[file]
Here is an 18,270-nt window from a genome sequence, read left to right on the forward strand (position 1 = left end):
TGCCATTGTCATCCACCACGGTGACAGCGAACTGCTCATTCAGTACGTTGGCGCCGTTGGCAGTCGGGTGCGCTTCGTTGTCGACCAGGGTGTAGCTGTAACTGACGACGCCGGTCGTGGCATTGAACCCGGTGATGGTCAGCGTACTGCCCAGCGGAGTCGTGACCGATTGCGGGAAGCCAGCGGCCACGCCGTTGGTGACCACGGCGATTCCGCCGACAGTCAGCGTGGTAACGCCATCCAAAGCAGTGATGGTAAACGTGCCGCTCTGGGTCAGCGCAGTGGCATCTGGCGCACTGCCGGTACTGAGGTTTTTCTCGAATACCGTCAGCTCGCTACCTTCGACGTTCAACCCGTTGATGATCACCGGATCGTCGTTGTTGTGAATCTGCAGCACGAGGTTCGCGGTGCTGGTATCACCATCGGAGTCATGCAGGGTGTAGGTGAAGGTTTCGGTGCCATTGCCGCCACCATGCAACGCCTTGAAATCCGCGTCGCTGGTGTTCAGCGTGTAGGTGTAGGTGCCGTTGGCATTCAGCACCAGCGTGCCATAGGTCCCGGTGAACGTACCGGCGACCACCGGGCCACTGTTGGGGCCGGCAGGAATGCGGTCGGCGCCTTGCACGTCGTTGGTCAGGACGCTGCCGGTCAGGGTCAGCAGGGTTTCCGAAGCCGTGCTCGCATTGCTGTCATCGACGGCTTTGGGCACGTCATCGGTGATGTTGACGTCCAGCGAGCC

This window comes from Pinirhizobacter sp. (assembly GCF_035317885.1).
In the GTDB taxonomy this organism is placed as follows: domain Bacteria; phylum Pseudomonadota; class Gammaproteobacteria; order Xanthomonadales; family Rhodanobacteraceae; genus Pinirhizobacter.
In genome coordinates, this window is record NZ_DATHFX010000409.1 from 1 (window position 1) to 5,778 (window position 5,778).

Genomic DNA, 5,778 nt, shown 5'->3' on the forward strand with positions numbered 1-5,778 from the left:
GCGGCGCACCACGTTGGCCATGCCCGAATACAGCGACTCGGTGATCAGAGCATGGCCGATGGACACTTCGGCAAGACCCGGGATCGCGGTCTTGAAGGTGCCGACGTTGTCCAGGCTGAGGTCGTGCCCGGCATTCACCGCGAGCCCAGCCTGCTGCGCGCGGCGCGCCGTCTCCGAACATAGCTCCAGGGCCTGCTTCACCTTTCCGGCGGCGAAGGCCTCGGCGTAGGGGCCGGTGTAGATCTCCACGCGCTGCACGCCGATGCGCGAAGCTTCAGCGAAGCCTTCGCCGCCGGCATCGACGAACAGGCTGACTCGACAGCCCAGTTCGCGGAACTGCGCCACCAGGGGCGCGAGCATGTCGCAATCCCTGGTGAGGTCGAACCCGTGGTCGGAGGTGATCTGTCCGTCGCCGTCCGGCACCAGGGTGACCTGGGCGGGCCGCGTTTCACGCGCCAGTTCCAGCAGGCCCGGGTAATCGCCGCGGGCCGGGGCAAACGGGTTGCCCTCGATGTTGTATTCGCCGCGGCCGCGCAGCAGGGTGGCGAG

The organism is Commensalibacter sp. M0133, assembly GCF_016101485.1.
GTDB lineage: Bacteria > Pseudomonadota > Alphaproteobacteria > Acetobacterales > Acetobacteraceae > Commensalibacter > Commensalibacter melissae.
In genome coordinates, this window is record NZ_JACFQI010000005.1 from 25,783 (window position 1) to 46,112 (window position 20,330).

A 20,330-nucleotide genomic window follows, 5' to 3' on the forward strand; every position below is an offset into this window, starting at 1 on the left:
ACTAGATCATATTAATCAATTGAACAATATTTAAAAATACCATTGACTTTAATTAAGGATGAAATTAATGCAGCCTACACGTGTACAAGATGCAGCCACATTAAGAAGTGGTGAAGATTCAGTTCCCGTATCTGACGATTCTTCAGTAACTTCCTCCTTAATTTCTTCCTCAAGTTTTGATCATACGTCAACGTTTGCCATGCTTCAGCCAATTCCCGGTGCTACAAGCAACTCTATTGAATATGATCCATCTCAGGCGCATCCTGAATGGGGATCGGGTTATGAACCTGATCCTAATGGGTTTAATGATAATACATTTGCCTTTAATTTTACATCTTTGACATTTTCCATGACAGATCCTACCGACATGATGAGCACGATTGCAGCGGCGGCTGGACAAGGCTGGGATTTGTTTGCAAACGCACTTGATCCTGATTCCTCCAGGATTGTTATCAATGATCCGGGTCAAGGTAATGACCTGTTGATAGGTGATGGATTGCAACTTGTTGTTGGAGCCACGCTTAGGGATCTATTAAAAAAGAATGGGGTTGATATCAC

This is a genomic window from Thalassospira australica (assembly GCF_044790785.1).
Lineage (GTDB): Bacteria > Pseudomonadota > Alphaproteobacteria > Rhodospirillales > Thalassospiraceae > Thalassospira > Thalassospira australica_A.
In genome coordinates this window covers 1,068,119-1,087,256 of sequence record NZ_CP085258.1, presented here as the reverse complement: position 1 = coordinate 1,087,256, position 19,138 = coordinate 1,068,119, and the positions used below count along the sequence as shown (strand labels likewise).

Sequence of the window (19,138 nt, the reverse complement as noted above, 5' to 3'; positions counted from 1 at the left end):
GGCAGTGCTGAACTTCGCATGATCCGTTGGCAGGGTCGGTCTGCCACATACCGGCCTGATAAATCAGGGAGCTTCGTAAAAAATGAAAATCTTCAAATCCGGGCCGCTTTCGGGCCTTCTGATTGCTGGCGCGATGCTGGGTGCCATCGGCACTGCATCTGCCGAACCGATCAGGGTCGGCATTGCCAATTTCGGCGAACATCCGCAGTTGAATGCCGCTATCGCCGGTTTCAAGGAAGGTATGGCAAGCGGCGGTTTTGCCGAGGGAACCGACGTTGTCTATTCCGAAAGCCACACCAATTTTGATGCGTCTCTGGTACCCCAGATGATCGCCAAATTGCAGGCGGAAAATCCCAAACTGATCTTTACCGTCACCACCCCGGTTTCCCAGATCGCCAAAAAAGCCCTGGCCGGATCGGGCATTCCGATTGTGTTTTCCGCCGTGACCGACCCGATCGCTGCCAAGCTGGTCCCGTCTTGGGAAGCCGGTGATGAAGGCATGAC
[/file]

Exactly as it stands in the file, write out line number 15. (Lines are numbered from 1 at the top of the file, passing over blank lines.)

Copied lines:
In genome coordinates this window covers 1,068,119-1,087,256 of sequence record NZ_CP085258.1, presented here as the reverse complement: position 1 = coordinate 1,087,256, position 19,138 = coordinate 1,068,119, and the positions used below count along the sequence as shown (strand labels likewise).